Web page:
Archive | December, 2009

Inka’s, Peruvian cuisine.

SF’s Mission Dist. Ceviche on a plate, like salad. Spicy: Chenin beats SB. Great beef heart. Take ultra-ripe Cab.

Suggested Restaurants for Fine Wine

A place I like on the lower end of the price scale is a nicely appointed, but distinctly unpretentious, small spot on Mission St, three blocks south of Cesar Chavez (, 415-648-0111). Inka’s doesn’t have a wine list yet. Take your own; they do have nice glasses. Decant before you go. I’m not the only one who likes Inka’s ~ they were written up a couple months ago in the NY Times.

Food Background

     There are several things to note when considering Peru as a source for interesting cuisine. First, the potato is native to Peru. Because of its ability to provide increased nutrition per sq. ft. of growing space, the potato became famous in places like Ireland and Russia, but it was unknown there until 450 years ago. Same with the tomato. What would Italian cuisine as we know it be without the tomato? But the tomato came from the Andes in Peru – Bolivia – Ecuador. Italians had never seen a tomato before the Renaissance, and its first mention in European literature came in 1554.

Read this post in its entirety on the Stanford Alumni Wine Blog site.

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06 Vougeraie Savigny-les-Beaune (Marconnets)

Bio-d since 01. Wild yeast. Attractive feral nose w/ blk cherry robe. Minced squab + plum sauce.

Green Wines

     At speaking engagements, British wine writer Clive Coates likes to joke about Burgundian vintners, “You know, they’re all peasants.” Clive is not being disparaging. He is colorfully illustrating the manner in which Burgundians are yoked to the land. Wealthy, well-educated, well-traveled vintners from Burgundy still spend months of every year in their vineyards pruning, pulling leaves, replanting, and harvesting. This close relationship to the soil may help explain why Burgundy has so many organic and bio-dynamic vineyards. Heaven knows, organic grape growing is not easy when rain is likely to fall at any time during the Summer.

Wine Education

     Domaine de la Vougeraie was organized by Jean-Charles Boisset and his sister Nathalie in the 1990’s to consolidate several prestigious properties they had acquired with their father Jean-Claude under a single, more easily marketed label. In all, the vineyards for the Vougeraie project totaled 37 hectares (94 acres) spread out over 29 Burgundian appellations. The goal was definitely to create a luxury brand: there are parcels in five red and one white Grand Cru vineyards. About a quarter of the property is in Vougeot. Yields are low ~ barely over two tons per acre. These holdings ~ plus ownership of prestige domaines such as Bouchard, Jaffelin, Ropiteau, and Mommesin ~ make the Boisset family the wealthiest wine estate in all of Burgundy. As if that weren’t enough, in September of this year 40-year-old Jean-Charles married Gina Gallo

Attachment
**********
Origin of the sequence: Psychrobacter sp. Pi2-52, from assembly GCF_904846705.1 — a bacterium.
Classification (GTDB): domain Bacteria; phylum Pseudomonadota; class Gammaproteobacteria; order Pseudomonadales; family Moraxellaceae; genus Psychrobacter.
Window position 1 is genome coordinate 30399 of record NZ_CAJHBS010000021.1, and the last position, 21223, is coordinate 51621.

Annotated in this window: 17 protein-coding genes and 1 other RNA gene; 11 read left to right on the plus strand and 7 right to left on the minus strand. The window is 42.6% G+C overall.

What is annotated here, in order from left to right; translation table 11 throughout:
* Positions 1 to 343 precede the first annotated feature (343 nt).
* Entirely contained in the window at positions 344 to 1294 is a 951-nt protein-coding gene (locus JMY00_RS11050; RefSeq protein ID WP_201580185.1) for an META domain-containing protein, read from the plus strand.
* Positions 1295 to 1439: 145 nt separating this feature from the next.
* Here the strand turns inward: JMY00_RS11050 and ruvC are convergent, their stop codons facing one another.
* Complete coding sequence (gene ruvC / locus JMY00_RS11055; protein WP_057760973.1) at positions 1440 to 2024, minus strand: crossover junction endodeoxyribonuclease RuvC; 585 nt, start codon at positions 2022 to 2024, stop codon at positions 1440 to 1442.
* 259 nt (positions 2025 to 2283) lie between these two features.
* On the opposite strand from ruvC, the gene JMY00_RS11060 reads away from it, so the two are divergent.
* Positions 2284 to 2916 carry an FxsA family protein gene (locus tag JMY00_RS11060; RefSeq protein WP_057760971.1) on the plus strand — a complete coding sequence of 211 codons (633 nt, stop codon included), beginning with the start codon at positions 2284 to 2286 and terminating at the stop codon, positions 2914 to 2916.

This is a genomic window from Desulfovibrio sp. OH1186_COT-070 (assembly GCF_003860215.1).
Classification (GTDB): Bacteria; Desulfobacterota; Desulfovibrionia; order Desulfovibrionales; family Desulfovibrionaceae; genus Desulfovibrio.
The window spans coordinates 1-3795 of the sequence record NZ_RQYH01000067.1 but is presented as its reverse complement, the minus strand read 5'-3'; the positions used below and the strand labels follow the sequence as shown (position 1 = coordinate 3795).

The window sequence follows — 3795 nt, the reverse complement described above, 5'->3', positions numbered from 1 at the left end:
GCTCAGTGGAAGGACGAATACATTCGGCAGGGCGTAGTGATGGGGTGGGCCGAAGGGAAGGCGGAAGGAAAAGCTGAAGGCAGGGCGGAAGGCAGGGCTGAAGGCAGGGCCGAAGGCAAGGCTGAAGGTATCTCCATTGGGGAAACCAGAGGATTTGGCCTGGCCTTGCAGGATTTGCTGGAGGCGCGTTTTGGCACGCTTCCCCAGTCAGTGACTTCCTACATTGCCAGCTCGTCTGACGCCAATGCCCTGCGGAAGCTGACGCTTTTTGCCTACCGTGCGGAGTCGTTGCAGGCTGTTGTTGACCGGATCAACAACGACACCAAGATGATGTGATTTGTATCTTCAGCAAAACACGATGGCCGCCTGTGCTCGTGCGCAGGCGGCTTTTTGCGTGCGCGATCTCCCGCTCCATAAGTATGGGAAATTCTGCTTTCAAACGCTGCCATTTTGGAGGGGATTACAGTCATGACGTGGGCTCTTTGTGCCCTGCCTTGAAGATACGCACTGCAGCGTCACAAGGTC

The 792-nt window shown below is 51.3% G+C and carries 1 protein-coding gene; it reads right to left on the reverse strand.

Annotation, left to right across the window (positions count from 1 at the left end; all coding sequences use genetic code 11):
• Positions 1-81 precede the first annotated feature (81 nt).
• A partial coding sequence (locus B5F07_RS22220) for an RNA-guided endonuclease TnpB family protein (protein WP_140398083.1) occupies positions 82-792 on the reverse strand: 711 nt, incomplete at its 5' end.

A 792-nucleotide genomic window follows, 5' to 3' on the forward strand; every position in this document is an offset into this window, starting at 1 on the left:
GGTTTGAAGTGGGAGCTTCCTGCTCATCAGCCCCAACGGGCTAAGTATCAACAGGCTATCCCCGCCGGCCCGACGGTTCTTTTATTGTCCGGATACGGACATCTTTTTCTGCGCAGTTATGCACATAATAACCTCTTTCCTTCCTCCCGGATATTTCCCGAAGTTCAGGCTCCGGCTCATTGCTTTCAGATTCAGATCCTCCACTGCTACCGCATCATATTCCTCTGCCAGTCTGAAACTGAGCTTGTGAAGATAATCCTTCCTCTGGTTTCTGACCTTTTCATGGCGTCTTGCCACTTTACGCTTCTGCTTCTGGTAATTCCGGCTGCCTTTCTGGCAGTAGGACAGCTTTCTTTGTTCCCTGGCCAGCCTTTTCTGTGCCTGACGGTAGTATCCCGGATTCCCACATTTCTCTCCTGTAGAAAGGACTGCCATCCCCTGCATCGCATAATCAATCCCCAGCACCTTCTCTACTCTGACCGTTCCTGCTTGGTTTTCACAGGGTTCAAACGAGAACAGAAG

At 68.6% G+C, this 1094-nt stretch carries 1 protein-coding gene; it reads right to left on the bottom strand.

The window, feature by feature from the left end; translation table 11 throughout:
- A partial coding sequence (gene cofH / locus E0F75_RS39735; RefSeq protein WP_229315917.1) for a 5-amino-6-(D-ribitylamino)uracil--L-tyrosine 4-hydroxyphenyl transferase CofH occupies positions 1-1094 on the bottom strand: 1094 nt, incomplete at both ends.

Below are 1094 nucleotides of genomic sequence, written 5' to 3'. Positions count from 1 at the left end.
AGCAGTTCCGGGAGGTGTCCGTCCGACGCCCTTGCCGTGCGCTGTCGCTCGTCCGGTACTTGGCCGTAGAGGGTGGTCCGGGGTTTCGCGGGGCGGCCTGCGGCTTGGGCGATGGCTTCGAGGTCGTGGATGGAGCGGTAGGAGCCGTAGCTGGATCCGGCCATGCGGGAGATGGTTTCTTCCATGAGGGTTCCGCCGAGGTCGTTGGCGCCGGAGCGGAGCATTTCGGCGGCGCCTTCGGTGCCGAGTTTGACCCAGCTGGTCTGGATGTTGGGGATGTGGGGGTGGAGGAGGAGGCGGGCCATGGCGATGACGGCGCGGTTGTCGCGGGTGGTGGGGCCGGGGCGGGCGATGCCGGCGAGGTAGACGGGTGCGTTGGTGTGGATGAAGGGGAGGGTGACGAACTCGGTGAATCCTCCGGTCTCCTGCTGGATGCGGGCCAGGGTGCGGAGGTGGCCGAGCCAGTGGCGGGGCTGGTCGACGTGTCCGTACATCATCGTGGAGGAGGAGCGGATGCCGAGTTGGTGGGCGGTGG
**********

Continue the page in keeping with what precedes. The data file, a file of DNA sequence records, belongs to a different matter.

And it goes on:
Find the remainder of this post on the Stanford Wine Blog titled Straight from the Vine. Continue Reading →

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Effects of Global Warming on CA Wine

Sensationalized by Stanford prof to claim future demise of fine wine on the West Coast. May be some great computer work, but the conclusions drawn are ridiculous.

     On Dec 17th at the American Geophysical Union meeting in San Francisco, Noah Diffenbaugh, an Asst. Prof. of environmental earth system science at Stanford University, presented a paper using high-resolution computer models to predict future climate impact on certain local area crops. See Stanford News Service to read about the paper in more detail.
     Prof. Diffenbaugh’s claim was, “Global warming could reduce the U.S. wine-grape region by 81% this century.” The Stanford Alumni website dutifully produced a feature story on Diffenbaugh’s presentation headlined, “Global Warming Could Empty Your Wine Glass.”
     Bruce Cass disagrees. See Bruce’s Stanford Alumni Assoc. blog called Straight from the Vine to read his rejoinder.

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De Tierra Vyds.

Monterey County. Two estate wines from certified organic grapes. Very good quality, bargain priced. Strongly recommended.

How green is your wine?

     Talking about how ‘green’ a wine is can be very complicated. Not using pesticides says little about the winery’s attention to energy and water conservation. Is an ‘organic’ wine from Italy still green after all that weight of liquid and glass has been shipped to San Francisco? Does your ‘bio-dynamic’ winery pay their workers a living wage? And do any of these matters contribute to good taste? How far can I trust claims of ‘greenishness?’